Ravaged

“Katrina” sounds accusatory to me now. It used to be a comforting word.  I knew this woman named Katrina enough to ask to share her table at coffee, on one of those outrageous days when people who don’t normally drink coffee are bored or cold or whatever and they invade my coffee sanctuary as stupid as Napoleon in Russia.  Now the word is an indictment– in any tone.

So when I went to the Kemper yesterday, and saw a label for David Bates’ show that said “Katrina,” I was deflated.  I hadn’t come to an art museum to confront political realities or national catastrophes.  I didn’t find the presentation too accusatory, though.  One large panorama of black faces is confronational, for sure, but I found a variety of moods across the walls.  There were scenes of the flooded New Orleans.  The compositions and the execution were so lovely that I could only enjoy them.  The lines were nice slashy ones, like Van Gogh’s, and something of the colors reminded me of our great Thiebaud tugboat at the Nelson.

Because I found New Orleans the most romantic city on the planet (no, not Paris– too sophisticated, so you’re always slightly nervous, and not Rome, which is just sex on plates), the destruction looked romantic to me, too.  Ravaged.  You screamed through it, but you wanted it.  (Of course no one in New Orleans asked for that or wanted that, what a horrible idea! I’m just talking paintings here, in my aesthetic vaccum.)

The portraits also impressed me, technically speaking.  I can introduce colors that pull at each other, and pound my way to a composition I won’t mind looking at on my wall, but the subtleties of color mixing and juxtapositions escape me.  Bates uses the lavenders and gasoline greens on faces right where they belong, to show how interesting the planes of faces really are (at least to fellow humans).  They kept my eye busy and curious all across a gloomy visage.  The pieces stood up as paintings without any political fuel.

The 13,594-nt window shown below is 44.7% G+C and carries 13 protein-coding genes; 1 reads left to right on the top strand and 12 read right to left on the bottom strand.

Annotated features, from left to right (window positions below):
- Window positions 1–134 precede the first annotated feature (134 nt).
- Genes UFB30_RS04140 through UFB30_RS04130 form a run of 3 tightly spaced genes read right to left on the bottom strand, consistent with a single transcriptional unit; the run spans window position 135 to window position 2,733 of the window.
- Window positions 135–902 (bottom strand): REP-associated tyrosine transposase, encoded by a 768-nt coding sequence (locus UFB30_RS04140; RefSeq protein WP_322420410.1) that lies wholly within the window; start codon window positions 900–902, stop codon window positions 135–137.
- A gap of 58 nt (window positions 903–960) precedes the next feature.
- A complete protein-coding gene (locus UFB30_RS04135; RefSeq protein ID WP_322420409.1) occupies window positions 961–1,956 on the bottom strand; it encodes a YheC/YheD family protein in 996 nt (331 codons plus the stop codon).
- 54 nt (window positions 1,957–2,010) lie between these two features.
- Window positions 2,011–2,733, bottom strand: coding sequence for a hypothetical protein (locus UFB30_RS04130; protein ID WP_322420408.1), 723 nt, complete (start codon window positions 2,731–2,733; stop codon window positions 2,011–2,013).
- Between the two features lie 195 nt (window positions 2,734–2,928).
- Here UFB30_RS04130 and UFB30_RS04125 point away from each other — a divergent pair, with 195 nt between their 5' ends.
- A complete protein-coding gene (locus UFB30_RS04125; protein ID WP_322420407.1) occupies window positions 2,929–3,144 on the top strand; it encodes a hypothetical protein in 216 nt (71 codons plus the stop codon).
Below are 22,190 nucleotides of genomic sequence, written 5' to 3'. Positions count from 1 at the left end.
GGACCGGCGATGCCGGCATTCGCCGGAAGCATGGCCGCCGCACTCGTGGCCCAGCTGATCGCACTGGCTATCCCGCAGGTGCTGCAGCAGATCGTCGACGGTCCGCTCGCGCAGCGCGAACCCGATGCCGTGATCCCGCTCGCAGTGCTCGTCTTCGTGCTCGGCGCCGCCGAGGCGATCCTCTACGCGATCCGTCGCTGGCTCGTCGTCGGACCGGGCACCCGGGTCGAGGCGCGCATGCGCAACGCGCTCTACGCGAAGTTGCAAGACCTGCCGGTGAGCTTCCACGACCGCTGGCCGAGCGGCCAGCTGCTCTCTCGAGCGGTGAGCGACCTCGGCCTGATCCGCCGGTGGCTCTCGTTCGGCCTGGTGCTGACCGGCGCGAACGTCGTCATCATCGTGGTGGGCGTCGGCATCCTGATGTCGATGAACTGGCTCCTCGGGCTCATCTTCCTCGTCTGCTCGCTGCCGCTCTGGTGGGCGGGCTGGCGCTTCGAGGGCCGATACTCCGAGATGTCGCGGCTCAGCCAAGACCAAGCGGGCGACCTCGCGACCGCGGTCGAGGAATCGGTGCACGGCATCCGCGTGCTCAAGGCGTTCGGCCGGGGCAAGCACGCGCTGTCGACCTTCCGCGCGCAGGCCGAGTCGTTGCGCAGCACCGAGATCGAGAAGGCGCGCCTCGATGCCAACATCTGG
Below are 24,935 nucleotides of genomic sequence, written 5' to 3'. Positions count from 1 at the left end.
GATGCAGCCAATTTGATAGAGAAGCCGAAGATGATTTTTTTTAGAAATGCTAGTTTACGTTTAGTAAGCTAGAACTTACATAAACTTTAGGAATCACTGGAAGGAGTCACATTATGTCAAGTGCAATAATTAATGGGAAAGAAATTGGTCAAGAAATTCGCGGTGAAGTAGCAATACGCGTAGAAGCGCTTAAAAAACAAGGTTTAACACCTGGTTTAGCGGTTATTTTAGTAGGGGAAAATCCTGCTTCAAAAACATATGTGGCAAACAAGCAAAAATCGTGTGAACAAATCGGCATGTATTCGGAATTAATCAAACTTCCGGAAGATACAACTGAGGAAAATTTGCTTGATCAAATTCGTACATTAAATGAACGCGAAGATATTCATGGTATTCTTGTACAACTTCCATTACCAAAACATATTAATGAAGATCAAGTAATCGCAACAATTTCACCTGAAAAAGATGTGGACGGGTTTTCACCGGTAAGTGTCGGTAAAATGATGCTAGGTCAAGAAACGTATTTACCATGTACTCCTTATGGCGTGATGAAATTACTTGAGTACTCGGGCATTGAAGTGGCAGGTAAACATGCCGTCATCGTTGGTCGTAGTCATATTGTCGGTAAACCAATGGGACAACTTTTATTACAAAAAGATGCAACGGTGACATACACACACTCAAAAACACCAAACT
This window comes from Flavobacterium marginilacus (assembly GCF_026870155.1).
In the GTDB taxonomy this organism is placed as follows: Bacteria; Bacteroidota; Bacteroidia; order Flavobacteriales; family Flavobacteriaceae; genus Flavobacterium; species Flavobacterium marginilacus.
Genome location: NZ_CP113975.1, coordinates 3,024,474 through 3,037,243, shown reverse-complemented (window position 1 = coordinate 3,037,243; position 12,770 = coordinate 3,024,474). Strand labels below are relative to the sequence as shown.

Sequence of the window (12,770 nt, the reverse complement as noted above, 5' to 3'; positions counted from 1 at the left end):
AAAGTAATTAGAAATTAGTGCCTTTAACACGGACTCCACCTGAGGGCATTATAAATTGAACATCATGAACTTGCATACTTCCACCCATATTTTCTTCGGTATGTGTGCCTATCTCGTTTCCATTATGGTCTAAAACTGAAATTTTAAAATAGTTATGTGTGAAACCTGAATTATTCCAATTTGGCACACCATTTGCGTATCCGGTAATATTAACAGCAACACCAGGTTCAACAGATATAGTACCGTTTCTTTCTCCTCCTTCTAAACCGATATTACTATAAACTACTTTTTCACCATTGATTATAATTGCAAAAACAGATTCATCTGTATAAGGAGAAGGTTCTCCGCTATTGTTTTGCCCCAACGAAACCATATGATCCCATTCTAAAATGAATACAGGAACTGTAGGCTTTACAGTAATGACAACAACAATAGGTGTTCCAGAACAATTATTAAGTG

Maybe this is all me, though: maybe the show seems both accusatory and political to others.  I don’t find a great lesson in the Katrina disaster.  All societies have an underclass, a group denied and shuffled aside and asked to go without.  And every society treats is rich better than its poor.  We’ve come a long way toward creating more equality in human civilization.  We also have a long way to go.  I’m glad to participate in making things more equal, although I don’t expect this to cause radical or even lasting change.

What I did see something of, in the despairing faces, is the bitterness of experience, and the horror of watching things change and die.  Some people get hit with that a lot harder than others.  For some people, great loss inspires great insight.  For other people, it knocks them into a bitter, tight corner.  I understand that.  I’ve been both places.

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